Dayton-area tornadoes: Federal disaster money not coming soon but process started

Residents may be storm-and-clean-up weary but federal disaster assistance isn’t expected to start flowing for a while.

State and federal emergency management officials will assess tornado damage in 10 Ohio counties on Wednesday and Thursday, the first step toward unlocking FEMA money for Miami Valley residents and businesses hit by the Memorial Day tornadoes, according to Gov. Mike DeWine’s administration.

The FEMA assessment will determine how many structures sustained damage and calculate how much federal aid Ohio could be eligible to receive, said Dan Tierney, press secretary for DeWine. Teams examine losses to households, businesses, public infrastructure, government services and the impact to the community.

Teams will assess damages in Montgomery, Miami, Greene, Mercer, Auglaize, Darke counties as well as Hocking, Pickaway, Perry and Muskingum counties, Tierney said.

When would the federal government get involved?

If the losses are beyond what state and local government can handle, the state can submit a formal disaster declaration request to the FEMA regional office, which kicks it to the headquarters, which then refers the request to President Donald Trump, according to FEMA.

At his sole discretion, the president may issue a major disaster declaration for public assistance to help public and some non-profit entities cover emergency services and infrastructure repairs and for individual assistance to help individuals, households and businesses. The president also has the power to unleash funding for “hazard mitigation” to reduce the chances of future damages.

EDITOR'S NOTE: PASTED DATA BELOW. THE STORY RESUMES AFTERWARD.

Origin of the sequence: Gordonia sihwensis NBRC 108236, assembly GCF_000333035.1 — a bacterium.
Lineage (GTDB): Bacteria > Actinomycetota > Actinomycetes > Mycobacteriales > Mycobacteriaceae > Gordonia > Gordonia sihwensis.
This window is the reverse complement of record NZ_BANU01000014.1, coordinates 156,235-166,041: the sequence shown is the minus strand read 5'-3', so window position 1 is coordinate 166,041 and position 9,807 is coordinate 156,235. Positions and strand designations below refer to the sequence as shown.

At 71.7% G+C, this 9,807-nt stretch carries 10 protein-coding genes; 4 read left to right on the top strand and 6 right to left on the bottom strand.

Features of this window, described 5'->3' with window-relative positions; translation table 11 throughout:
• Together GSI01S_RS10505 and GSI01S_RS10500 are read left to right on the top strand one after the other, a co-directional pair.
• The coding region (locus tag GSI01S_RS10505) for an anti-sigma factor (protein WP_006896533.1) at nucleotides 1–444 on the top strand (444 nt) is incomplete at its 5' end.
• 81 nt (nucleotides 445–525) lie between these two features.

Examples of individual assistance include crisis counseling, disaster case management, unemployment assistance, legal services and food stamps. Examples of public assistance include debris removal and repairs to bridges, roads, water control equipment, buildings, utilities and parks.

Related: DeWine briefs Trump, declares state of emergency

“My administration fully supports the people of the great state of Ohio as they begin the cleanup and recovery,” President Trump said on Twitter last week. He also called DeWine and Trotwood Mayor Mary McDonald to express support for clean up efforts.

Immediately after the tornadoes whipped through Celina to Beavercreek, local governments asked county Emergency Management Agencies for help, which then asked Ohio EMA for help.

Tierney said the FEMA preliminary damage assessment report is expected back to the state by the middle of next week.

Where is the National Guard?

While the National Guard wasn’t activated, Tierney noted that Ohio deployed state resources right away: Ohio Department of Transportation used snow plows and other trucks to clear roadways, the State Highway Patrol sent its helicopters and drones up to assess damage and the state Department of Health has provided support for issues such as replacing birth certificates and giving free Hepatitis A vaccinations to those impacted by the storms.


FEMA Disaster Declaration Process

1. Immediately after disaster strikes, local government, emergency services, non-profits and businesses work to protect health and safety. Local emergency managers assess damages and request help from state emergency managers.

2. The governor may declare a state of emergency, as Mike DeWine did, to send additional resources to communities.

3. The state can ask the Federal Emergency Management Agency to conduct a joint preliminary damage assessment. This will be done this week in 10 Ohio counties.

4. The damage assessment report is given to the state.

5. If the losses are beyond local and state capabilities, the state can submit a formal disaster declaration request to the FEMA regional office, which sends it to headquarters, which then refers the request to the president.

6. The president may issue a major disaster declaration for public assistance, individual assistance and/or hazard mitigation.

Source: FEMA

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